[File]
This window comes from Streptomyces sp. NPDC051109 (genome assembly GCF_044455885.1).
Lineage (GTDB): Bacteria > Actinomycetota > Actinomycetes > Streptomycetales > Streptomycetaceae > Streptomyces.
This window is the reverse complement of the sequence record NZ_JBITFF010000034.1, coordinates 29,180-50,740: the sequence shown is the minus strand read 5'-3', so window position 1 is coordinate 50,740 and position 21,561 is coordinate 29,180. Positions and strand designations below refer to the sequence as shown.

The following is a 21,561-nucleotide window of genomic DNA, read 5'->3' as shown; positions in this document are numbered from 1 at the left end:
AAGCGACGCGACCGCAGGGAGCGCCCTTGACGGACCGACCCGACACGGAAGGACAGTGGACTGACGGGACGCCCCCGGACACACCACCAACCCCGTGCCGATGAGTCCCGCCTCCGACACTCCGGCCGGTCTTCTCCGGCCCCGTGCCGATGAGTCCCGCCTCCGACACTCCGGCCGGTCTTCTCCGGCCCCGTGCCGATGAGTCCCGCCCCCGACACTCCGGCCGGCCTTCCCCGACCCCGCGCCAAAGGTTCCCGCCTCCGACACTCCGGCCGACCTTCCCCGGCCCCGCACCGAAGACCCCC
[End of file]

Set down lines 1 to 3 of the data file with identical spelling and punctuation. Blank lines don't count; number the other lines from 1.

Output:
This window comes from Streptomyces sp. NPDC051109 (genome assembly GCF_044455885.1).
Lineage (GTDB): Bacteria > Actinomycetota > Actinomycetes > Streptomycetales > Streptomycetaceae > Streptomyces.
This window is the reverse complement of the sequence record NZ_JBITFF010000034.1, coordinates 29,180-50,740: the sequence shown is the minus strand read 5'-3', so window position 1 is coordinate 50,740 and position 21,561 is coordinate 29,180. Positions and strand designations below refer to the sequence as shown.